I’ve been sitting in front of a computer screen the past couple editing, it’s a bit tedious and monotonous – cut and paste, cut and paste, render files. The rendering is taking awhile and in the meantime, I’ve been posting some items for sale.
I still have my Aprillia scooter, I just don’t have a need to haul it around, like I thought I would. One of the images I posted reminded me that today is Maundy Thursday – as opposed to Monday Monday by the Mamas and the Papas.
It is cross-like.
The bike carrier reminded me that Thursday commemorates the two betrayals of Jesus by Judas and Peter before the Last Supper.” (Remember Father Guido Sarducci of Saturday Nigh Live? He claimed to have the dinner check from the the Last Supper – what a relic that would be!)
To refresh your Sunday school lessons, this was the day when Jesus called his guys together for a going away dinner, the last supper – a passover seder. He gave them some pretty good advice with the hopes that they would hang together. He said they should “love one another, even as I have loved you, that you also love one another”.
For the most part they did stick together, but It still baffles me why Judas and Peter turned on Jesus at the last minute. It really didn’t matter, because the cops would have eventually found him, anyway – bad news travels fast in an oral culture.
Judas was supposedly smitten by satan. When the super natural is involved, there’s really no explanation when, as Flip Wilson’s Geraldine said, “The devil made me do it.” Judas must have been a skeptic from the get-go and went along for the free food – loaves and fishes went a long way in those days.
Peter was just being human, too, and I think he had bought into Jesus’s rap about helping the marginalized people in society since he continued on and was the first Pope. The question is, did Peter ever get over denying he even knew his main bud?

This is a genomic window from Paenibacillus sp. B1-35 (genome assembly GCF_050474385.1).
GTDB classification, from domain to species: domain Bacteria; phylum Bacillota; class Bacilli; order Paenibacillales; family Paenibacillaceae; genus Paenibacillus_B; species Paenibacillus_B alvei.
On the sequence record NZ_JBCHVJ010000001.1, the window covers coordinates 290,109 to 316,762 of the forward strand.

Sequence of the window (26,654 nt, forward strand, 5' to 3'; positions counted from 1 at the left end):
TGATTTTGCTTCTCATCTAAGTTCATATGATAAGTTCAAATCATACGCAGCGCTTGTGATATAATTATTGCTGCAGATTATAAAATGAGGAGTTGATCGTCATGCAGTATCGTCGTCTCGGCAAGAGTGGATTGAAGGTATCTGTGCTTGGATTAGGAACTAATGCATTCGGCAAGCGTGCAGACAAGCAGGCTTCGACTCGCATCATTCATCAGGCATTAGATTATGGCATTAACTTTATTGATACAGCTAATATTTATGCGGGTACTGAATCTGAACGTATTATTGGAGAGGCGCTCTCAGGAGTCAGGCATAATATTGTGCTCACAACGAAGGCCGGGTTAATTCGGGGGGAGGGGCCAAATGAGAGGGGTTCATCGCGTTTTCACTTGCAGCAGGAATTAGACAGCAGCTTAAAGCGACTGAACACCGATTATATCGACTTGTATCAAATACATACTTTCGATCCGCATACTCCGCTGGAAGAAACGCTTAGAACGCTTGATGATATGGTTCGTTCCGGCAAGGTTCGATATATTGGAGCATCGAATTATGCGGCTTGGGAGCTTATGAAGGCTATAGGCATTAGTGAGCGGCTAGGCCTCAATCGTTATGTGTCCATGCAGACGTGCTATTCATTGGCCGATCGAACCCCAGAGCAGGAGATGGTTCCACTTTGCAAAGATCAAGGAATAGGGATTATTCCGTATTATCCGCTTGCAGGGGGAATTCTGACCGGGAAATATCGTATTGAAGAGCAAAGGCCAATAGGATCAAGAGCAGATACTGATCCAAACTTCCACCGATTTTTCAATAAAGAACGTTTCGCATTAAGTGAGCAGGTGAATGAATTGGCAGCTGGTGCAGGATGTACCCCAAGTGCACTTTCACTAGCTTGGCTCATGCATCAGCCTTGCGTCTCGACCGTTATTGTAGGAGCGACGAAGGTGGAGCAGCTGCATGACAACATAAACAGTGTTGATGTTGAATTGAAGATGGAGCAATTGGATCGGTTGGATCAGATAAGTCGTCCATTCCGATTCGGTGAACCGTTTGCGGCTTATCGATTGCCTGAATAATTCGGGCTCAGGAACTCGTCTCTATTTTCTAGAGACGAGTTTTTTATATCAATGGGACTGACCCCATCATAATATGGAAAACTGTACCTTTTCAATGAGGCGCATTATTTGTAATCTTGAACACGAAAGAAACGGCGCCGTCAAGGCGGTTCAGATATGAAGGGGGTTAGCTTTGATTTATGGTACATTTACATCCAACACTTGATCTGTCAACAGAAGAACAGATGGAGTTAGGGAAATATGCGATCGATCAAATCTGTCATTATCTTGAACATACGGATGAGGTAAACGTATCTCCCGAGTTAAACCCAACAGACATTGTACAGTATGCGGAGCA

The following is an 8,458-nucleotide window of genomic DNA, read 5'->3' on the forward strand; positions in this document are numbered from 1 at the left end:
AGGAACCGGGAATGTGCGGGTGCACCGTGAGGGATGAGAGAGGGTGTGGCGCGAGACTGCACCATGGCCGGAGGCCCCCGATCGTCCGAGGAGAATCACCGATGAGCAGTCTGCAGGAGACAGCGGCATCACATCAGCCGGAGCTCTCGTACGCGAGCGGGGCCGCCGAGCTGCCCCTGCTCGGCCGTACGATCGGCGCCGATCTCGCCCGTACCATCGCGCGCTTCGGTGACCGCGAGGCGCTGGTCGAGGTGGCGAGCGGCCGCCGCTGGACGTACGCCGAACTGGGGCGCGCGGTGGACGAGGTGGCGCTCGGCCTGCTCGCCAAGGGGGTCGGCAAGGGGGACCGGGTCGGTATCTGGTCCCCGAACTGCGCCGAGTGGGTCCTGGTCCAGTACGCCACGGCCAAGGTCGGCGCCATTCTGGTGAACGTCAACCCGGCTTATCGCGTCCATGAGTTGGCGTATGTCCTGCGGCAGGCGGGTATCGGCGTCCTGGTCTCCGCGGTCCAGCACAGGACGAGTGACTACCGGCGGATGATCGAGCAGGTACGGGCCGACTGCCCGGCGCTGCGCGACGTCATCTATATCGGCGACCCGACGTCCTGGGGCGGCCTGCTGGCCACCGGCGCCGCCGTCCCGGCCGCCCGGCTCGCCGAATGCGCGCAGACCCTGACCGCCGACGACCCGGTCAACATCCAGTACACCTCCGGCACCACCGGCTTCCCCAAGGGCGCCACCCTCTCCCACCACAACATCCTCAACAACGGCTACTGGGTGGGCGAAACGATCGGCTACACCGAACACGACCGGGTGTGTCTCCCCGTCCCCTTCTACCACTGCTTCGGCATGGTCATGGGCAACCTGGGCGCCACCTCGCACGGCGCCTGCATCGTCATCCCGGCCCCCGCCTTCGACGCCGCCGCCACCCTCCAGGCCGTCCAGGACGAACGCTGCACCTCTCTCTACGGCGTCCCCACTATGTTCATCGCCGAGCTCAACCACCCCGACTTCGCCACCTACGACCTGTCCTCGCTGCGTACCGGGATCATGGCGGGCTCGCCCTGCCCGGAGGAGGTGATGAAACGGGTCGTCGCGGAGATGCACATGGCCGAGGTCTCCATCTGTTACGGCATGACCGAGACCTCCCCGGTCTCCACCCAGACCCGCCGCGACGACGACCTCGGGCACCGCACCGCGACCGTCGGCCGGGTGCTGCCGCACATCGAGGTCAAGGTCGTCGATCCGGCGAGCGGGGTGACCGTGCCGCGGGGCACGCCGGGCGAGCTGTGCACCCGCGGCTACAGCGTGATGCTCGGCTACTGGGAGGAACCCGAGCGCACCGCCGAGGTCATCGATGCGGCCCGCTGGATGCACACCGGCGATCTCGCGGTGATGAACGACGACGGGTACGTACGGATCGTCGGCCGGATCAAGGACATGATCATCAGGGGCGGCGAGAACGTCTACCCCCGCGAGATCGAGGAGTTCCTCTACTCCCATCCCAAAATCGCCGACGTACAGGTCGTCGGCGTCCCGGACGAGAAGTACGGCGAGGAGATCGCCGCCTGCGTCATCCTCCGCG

Peter denied he knew Jesus not once, but three times when queried by total strangers. Maybe someone can enlighten me about the significance of the rooster crowing after Peter’s denials – seems like Jesus may have predicted it, now that I think about it.
Peter’s actions weren’t quite as bad, but I’d say a natural reaction when you consider Jesus was a wanted man.
I wonder if I would have stood up for Jesus considering the possible consequences. Back then, when Jesus was still alive, the denial of knowing a criminal was more of a survival tactic. There were no Miranda rights.
These days, it’s more about professing faith about Jesus rising from the dead and all that eternal life stuff, which can be risky, but not as risky as the possibility of being convicted as a co-conspirator and hung on a cross.
Jesus wanted his guys to remember him by breaking bread that was representative of his body and washing it down with some wine which was to remind them of his blood.
I think it’s amazing that all this caught on and continues to grow – in some good ways and some bad ways – after all these centuries.
Anyone need their feet washed?